A mediator is used to dealing with apparent deadlock and because of the work done in each room can suggest ways of breaking it. A mediator can often persuade parties to keep trying to seek for settlement when they are tempted to give up and walk out, helping parties to close what seem to be intractable gaps. Mediation has a very high success rate, especially in personal injury and clinical negligence claims, and related professional indemnity claims, often attributable to the efforts of the mediator to keep parties trying to make progress.

Differences in legal status between mediations and RTMs

Mediations are always conducted within a confidential contractual framework, created by each party and the mediator signing a formal written mediation agreement to ensure a more secure environment for discussion than mere "without prejudice" privilege can offer on its own. Parties formally contract to treat what happens at the mediation as confidential, and courts have held that this extends the protection of mediation content from judicial review. Well drawn mediation agreements also specify that settlement terms must be put into writing and signed by the parties for them to be binding, so that no deal can be done unintentionally, so that what has been agreed and any limits on what has been agreed can all be clearly seen and applied.

What I will never do when mediating…

Try to come between a legal team and their client in advising on the merits of a claim or defence. My job is to provide a fair and neutral process for the benefit of all parties so that they can decide what to do about the merits of the dispute, not to show up lawyers in front of their clients. Lawyers protect me from having to give advice on the merits, and can give clients properly partisan advice on the risks of success or failure.

Try to strong-arm parties into a settlement – while I believe that it is better for parties to choose settlement than risk trial, I also believe in each party’s right to choose whether to settle or not: preserving my settlement rate is an irrelevant consideration.

Try to prolong a mediation in order to earn additional fees: I want to conclude mediations as quickly and efficiently as possible and will frankly tell the parties to end the process if my assessment of each party’s position suggests there is no point in carrying on. However, my experience of mediating for over 18 years tells me that disputes frequently settle to my (and everyone’s) surprise by persevering with discussions. So if I suggest that the mediation continues, this is based on my honest appraisal that there is still a chance of achieving an agreed outcome, even if it looks unlikely.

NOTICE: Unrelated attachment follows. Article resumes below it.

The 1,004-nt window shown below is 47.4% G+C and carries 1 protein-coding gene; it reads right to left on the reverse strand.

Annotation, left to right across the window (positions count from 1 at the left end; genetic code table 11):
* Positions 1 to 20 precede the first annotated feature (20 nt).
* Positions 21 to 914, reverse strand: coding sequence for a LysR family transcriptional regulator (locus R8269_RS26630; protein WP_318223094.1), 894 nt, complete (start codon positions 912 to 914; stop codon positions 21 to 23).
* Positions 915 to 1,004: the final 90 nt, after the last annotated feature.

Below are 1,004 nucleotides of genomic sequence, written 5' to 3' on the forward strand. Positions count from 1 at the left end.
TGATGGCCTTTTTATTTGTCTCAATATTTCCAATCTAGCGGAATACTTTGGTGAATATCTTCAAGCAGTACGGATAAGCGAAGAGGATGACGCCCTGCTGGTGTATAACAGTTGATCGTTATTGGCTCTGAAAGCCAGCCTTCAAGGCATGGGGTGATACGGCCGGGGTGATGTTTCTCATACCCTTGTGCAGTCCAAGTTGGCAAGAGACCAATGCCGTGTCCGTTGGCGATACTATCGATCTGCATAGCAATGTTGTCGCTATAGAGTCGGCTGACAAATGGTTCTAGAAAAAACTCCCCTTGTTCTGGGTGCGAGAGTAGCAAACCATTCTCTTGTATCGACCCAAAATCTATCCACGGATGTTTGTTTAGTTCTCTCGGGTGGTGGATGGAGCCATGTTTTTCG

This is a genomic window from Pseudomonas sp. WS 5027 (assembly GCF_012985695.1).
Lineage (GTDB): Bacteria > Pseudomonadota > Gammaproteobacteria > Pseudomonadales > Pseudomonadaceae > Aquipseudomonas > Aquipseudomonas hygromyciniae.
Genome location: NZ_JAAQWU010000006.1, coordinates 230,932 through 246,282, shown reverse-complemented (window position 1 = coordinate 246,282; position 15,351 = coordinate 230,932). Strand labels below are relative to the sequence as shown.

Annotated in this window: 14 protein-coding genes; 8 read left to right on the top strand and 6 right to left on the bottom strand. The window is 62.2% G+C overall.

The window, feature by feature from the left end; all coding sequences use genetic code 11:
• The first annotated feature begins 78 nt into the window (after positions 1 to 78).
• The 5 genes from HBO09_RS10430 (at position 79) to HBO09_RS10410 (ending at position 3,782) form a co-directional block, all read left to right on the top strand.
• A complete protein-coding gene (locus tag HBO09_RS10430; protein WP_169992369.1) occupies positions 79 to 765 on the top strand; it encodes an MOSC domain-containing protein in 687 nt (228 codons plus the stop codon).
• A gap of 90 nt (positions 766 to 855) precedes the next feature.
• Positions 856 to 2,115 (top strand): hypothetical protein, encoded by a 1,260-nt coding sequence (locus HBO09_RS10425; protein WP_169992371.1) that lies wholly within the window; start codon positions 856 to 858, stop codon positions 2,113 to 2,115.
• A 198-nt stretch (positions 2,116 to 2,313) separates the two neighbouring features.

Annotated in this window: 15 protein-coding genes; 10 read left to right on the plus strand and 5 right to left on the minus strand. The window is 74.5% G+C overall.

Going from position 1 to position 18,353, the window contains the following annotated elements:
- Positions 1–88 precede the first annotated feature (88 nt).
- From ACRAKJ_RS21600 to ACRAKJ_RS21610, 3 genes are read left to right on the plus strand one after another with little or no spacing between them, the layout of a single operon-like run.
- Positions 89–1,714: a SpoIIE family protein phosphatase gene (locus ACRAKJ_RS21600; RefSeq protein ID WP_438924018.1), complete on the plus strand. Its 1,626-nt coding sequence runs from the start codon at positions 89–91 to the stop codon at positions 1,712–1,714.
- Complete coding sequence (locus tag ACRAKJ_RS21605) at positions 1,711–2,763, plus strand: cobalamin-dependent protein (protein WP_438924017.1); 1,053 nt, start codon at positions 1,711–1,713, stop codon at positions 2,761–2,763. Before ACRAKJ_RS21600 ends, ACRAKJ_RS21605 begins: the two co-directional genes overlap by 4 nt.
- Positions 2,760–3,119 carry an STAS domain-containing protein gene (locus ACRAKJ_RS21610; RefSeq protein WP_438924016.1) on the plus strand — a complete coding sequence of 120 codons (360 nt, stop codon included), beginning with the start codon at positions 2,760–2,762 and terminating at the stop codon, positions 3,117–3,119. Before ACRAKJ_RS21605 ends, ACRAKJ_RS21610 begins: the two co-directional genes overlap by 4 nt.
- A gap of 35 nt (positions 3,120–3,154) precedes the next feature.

(c)   Tony Allen


Becoming an Excellent Mediator

When facing opposite choices, it’s all a question of balance

by Heather Allen

(This article first appeared in in October 2012)

The excellent mediator must answer the challenges posed throughout by the participants’ behaviours and the content of the mediation, and it is the extent to which balance is achieved at every moment through the exercise of good judgement that determines effectiveness. The mediator’s focus and approach must change frequently throughout the mediation – sometimes planned and sometimes intuitive.

The following headlines seek to describe and define in summary some of the areas where the mediator must make choices to create the appropriate balance, which can make all the difference to the outcome for the parties. The word ‘balance’ in no way implies that the answer lies in the middle with the scales gently poised in equilibrium; in mediation, the need for a particular focus may be extreme in one situation and at another be absent entirely. The really effective mediator does not fall into one category or another but uses the full panoply of techniques, skills and approaches to meet the changing demands of each case, each situation and each person involved.

Each of us, depending on our experience, expertise, emotional and practical preferences, will feel more or less comfortable at different points on the spectrum for each of the aspects listed – the skill lies in the ability to be flexible, even to the extremes which lie far outside our own zones of comfort, and helping the parties to be flexible, too.

o Task – Process – Relationship

The management concept that a balance is needed between task and relationship is relevant to the mediator, with the added dimension of process being critical, too.

o People - Issues

The temptation for some whose professional experience is in the content of the mediation, or conversely where their training is in psychology, for example, must be particularly alert to the need to leave for a while the understanding of the

issues – or the understanding of the people - and move as needed along the people / issues spectrum.

o Detail - Big picture

Jungian theory of type suggests that each of us has a preference for detail or big picture – awareness of this as a starting point, as with other aspects, helps to move us appropriately between specific and global viewpoints, and t help the parties to do so.

o Widening/Opening up – Narrowing/Closing

Thinking of a mediation as being in the shape of a kite, starting at a point and opening up, then turning the corners and converging at a final point of agreement, the mediator helps the parties to open up the picture, and then guides again in order to leave the wider discussion and move to ideas for settlement and agreement. The exact shape of the kite will vary mediation to mediation, as more or less time is needed for exploration, explanation and discussion before the parties finalise an outcome they can all live with.